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Ecosia is a web search engine based in Berlin, Germany, which donates 80% of its surplus income to non-profit conservationist organizations, with a focus on tree planting.[3][4][5] As a "social business", Ecosia is CO2-neutral[6] and supports full financial transparency,[7][8] and is certified by B-Lab as a benefit corporation.[9]

Search engine

Ecosia's search results are powered by Bing and Ecosia's own search algorithms.[10] Ecosia shows advertisements next to its search results, and are paid by their partners at Bing for every click on a sponsored link for having directed users to their advertisers. The payment from the advertisements vary depending on the competition on the keyword and the value of what is being advertised. Some search terms, like "credit", "bank account", "bitcoin", or "solar panel" comes with more lucrative ads than (for example), the search terms "chocolate" or "sticky notes". According to Ecosia, this is due to the fact that, for example, solar panels tend to be more expensive than chocolate and a bank account will be lucrative for the provider for a longer time.[11]

Considering that not every Ecosia user clicks on an ad every time they search, Ecosia states that on average a search raises around half a Euro cent (0.005 EUR). It takes 45 searches on average to fund the planting of a single tree.[12] Additionally, the company also assures that there are also algorithms active, which are designed to detect fake and random advertisement clicks made by users and invalidate them.[13] The number of trees planted by the company is visible below the search bar.

Ecosia also raises funds through its second product EcoLinks, a Browser Extension that allows users to donate for free to Ecosia through their online purchases. Operators of online shops pay a commission to Ecosia (usually a rate between 2 to 10%) if a user lands on their shop through clicking on an EcoLink and purchases an item or any service.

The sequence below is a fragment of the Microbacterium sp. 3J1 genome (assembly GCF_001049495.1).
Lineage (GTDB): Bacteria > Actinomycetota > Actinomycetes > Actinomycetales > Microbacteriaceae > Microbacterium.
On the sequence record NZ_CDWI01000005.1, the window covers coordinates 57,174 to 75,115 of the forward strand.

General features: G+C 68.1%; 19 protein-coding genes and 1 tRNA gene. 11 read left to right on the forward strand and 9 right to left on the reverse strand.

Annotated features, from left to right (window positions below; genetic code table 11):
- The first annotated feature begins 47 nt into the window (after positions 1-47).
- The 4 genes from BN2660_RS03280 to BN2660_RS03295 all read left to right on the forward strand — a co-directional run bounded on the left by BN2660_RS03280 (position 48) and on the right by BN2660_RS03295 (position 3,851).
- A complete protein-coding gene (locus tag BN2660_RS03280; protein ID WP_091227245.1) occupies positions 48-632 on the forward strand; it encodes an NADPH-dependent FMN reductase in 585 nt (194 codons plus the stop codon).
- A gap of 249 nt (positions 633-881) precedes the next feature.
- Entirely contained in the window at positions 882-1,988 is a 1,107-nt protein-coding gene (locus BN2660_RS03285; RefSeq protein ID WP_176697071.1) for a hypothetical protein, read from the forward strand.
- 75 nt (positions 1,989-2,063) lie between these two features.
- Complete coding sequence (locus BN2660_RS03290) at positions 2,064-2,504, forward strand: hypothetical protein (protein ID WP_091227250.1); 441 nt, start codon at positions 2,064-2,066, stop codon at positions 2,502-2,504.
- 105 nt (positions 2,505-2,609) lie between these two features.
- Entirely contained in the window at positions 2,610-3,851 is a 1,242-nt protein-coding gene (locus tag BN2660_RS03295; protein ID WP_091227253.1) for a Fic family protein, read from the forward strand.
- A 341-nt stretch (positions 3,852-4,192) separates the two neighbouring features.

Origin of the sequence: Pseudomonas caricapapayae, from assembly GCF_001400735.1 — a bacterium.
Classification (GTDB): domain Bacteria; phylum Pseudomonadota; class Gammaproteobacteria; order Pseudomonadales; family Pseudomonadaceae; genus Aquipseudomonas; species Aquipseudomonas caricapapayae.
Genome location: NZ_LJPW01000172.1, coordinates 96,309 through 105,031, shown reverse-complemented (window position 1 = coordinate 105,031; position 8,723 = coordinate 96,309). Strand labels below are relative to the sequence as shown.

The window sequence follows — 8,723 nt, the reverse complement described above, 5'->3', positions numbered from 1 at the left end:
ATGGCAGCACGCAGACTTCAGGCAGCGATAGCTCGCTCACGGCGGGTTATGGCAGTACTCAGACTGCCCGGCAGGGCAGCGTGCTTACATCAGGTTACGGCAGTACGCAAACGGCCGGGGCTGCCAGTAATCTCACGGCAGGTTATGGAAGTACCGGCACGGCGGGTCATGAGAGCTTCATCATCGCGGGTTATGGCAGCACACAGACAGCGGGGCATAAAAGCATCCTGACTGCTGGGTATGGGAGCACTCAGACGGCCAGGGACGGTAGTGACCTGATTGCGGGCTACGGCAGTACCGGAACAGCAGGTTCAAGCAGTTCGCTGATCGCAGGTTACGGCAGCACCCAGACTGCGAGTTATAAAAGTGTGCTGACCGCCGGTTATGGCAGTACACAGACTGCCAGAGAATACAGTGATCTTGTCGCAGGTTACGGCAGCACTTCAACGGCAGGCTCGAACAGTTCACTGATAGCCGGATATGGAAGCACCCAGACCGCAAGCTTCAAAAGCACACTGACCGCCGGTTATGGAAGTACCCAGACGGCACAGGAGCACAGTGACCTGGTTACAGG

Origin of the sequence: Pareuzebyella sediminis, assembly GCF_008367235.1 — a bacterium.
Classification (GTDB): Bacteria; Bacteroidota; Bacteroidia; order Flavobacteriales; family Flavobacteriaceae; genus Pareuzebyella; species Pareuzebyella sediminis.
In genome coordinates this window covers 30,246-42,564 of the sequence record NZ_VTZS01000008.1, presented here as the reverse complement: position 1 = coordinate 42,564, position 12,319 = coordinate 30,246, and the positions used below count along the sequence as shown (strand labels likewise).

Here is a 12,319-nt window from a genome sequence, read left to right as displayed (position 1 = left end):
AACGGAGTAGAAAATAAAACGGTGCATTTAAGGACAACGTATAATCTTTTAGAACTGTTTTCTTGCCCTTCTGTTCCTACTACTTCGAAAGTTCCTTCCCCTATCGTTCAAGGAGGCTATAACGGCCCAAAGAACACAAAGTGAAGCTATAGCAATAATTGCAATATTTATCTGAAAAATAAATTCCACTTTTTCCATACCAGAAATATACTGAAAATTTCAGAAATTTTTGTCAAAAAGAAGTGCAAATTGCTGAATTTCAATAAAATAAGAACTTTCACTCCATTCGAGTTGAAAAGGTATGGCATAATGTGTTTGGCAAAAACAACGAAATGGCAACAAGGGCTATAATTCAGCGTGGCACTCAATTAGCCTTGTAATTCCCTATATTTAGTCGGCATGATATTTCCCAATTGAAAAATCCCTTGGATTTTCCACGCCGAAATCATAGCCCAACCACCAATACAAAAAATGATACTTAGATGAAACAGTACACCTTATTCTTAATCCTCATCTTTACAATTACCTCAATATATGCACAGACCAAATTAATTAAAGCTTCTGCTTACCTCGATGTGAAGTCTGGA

Ecosia supports country-based country filtering but does not support the displaying of worldwide information as of July 2016.[14]

History

In September 2009, Ecosia received $21,500 in seed capital,[6] and the search engine launched on 7 December 2009, to coincide with UN climate talks in Copenhagen.[15] Over time, Ecosia has donated to different tree-planting programs. Until December 2010 Ecosia’s donations went to a program by WWF Germany that protected the Juruena National Park in the Amazon basin. In order to make sure the protection was kept up, the program also drew up and financed plans with timber companies and the local communities.

Between December 2009 and August 2013, Ecosia donated to the Plant a Billion Trees program run by the Nature Conservancy, which the program aimed to restore the Brazilian Atlantic Forest by planting one billion native trees by 2015. By 2011, the search engine had raised over €250,000.[7] In 2013, about 200,000 people were using Ecosia, and 116,000 seedlings had been funded by Ecosia's donations.[5][16]

In spring 2013 Ecosia announced an improvement of its donation model as well as the quality of the search results. However, due to technical difficulties, the company temporarily had to use a feed subject to charges. At the same time, an Ecolink partner had suddenly terminated their partnership. As a result Ecosia made an agreement with WWF whereby donations from November 2012 until February 2013 were restricted to 20,000 Euros per month. Once the financial bottleneck had been overcome, the normal donation model was immediately restored.

With a relaunch of the search engine on December 14, 2013 came the switch to a new reforestation program by The Nature Conservancy (TNC). The switch signified a slight change of paradigm since the company was no longer protecting forested areas but rather financing a reforestation program. TNC's program "Plant a Billion Trees" aimed at reforesting the Mata Atlântica, the Atlantic Forest of Brazil.